One of Dr. Knapp’s colleagues, Dr. Jan Salick, senior curator emerita with the Missouri Botanical Garden, described her as a “most valued friend.” She recalled meeting Sandra Knapp while both were
attending graduate school at Cornell University. On one occasion, Dr. Salick invited Dr. Knapp to join her on a collecting expedition in the jungles of the Amazon headwaters. Dr. Salick recalls how despite both of them being pregnant at the time, they paddled on rafts and dugout canoes down Rio Palcazú and its tributaries, interviewed shamans and Indigenous women about traditional knowledge of cassava (yuca), and how Dr. Knapp found a new species of Solanum on that same trip.
Dr. Knapp was nominated for the Fairchild Medal by NTBG’s science and conservation director Dr. Nina Rønsted who described her as “passionately and deeply engaged in a plethora of areas and international organizations devoted to plant systematics, fieldwork, crop science, and more.”
Dr. Rønsted called Dr. Knapp an “inspiration to a generation of scientists, students, practitioners, and plant enthusiasts,” adding that she has contributed to a greater understanding of the importance of saving the world’s plants.
Upon learning that she had been named as recipient of the 2022 Fairchild Medal, Dr. Knapp admitted her surprise, calling the award an “incredible honor.”
The David Fairchild Medal for Plant Exploration is named for one of the most influential horticulturists and plant collectors in American history. Dr. Fairchild devoted his life to plant exploration, searching the world for useful plants suitable for introduction into the country. As an early “Indiana Jones” type explorer, he conducted field trips throughout Malaysia, Indonesia, Sri Lanka, China, Japan, the South Pacific, the Caribbean, South America, the Middle East, and East and South Africa during the late 1800s and early 1900s.
These explorations resulted in the introduction of many tropical plants of economic importance to the U.S., including sorghum, nectarines, avocadoes, hops, unique species of bamboo, dates, and varieties of mangoes.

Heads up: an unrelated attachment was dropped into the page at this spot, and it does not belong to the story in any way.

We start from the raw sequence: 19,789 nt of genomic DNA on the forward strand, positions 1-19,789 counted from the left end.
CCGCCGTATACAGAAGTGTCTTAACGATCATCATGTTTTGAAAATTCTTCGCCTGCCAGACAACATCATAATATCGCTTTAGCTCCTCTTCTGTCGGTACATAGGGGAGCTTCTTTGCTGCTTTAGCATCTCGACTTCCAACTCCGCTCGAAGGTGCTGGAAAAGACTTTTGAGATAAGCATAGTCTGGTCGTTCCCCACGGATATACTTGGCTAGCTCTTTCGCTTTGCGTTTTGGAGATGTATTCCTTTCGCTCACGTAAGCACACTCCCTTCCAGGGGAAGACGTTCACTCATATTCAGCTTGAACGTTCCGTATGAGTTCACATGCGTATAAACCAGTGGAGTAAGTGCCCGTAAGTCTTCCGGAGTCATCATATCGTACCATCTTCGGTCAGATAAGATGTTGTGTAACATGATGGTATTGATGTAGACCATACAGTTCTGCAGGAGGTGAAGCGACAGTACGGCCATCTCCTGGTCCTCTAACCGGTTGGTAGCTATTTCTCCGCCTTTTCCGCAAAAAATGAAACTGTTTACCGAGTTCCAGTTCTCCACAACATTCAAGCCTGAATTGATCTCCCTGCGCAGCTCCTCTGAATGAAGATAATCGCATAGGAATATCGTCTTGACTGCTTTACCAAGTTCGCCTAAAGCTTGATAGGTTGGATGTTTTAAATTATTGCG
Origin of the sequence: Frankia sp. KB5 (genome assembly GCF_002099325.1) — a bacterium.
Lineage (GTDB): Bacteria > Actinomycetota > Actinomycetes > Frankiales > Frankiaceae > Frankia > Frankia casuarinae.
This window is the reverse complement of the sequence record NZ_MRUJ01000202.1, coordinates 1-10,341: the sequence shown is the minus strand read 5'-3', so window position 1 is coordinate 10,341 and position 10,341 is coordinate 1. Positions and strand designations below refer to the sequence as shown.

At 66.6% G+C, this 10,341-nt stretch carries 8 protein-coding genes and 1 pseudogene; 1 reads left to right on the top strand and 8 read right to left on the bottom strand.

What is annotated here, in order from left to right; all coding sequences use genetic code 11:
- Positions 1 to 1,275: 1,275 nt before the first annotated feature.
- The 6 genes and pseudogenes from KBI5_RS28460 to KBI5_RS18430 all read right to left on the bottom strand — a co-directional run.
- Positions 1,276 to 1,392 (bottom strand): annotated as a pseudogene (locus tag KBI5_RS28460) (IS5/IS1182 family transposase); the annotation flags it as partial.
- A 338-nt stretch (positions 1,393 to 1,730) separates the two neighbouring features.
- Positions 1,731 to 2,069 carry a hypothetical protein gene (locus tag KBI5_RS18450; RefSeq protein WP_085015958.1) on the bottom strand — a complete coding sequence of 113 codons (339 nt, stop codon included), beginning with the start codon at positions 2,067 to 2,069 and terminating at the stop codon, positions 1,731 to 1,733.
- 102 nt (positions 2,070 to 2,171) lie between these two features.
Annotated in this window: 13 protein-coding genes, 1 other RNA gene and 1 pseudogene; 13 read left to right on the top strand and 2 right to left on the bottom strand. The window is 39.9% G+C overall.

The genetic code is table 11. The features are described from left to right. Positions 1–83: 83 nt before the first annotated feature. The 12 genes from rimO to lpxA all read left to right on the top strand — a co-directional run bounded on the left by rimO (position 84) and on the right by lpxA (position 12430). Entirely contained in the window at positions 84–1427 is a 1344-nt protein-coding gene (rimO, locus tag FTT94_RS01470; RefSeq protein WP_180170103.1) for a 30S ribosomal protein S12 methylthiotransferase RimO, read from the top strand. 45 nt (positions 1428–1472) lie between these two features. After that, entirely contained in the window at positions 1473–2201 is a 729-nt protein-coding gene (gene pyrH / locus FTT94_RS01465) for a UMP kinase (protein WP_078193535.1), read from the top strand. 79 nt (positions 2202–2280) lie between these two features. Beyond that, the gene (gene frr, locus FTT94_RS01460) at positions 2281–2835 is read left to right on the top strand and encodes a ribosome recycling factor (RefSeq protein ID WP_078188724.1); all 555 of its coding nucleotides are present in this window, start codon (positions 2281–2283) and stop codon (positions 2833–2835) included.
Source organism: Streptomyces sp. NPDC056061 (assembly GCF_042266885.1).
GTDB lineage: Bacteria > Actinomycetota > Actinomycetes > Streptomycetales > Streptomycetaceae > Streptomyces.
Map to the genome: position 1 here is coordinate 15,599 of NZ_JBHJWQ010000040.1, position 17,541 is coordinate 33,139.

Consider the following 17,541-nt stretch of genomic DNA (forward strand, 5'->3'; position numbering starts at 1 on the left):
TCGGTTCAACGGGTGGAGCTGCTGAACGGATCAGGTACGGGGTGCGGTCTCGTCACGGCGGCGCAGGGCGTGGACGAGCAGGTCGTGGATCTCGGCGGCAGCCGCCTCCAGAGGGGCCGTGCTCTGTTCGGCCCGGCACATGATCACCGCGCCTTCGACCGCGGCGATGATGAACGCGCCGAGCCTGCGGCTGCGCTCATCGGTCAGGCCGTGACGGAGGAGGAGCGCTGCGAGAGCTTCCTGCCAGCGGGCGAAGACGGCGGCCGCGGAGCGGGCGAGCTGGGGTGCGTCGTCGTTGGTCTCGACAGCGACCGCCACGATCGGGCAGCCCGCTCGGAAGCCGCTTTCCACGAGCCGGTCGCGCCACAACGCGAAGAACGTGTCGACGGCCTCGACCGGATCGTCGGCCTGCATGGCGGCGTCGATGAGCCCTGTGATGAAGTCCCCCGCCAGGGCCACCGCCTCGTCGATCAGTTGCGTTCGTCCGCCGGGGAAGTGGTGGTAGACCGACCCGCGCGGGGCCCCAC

In addition, as director of the Office of Foreign Seed and Plant Introduction of the U.S. Department of Agriculture during the early 20th Century, Dr. Fairchild was instrumental in the introduction of more than 5,000 selected varieties and species of useful plants, such as Durum wheat, Japanese varieties of rice, Sudan grass, Chinese soybeans, Chinese elms, persimmons, and pistachios.
Fairchild and his wife, Marian Bell Fairchild, daughter of inventor Alexander Graham Bell, purchased property in South Florida in 1916 and created both a home and an “introduction garden” for plant species found on his expeditions. He named the property “The Kampong,” the Malay word for “village.”
The tropical species Fairchild collected from Southeast Asia in the 1930s and 1940s are still part of the heritage collections of The Kampong. The property is the only U.S. mainland garden owned by NTBG, which has four gardens and five preserves in Hawaii. The organization is dedicated to conservation, research, and education relating to the world’s rare and endangered tropical plants.
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National Tropical Botanical Garden (ntbg.org) is a not-for-profit, non-governmental institution with nearly 2,000 acres of gardens and preserves in Hawaii and Florida. The institution’s mission is to enrich life through discovery, scientific research, conservation, and education by perpetuating the survival of plants, ecosystems, and cultural knowledge of tropical regions. NTBG is supported primarily through donations, grants, and memberships.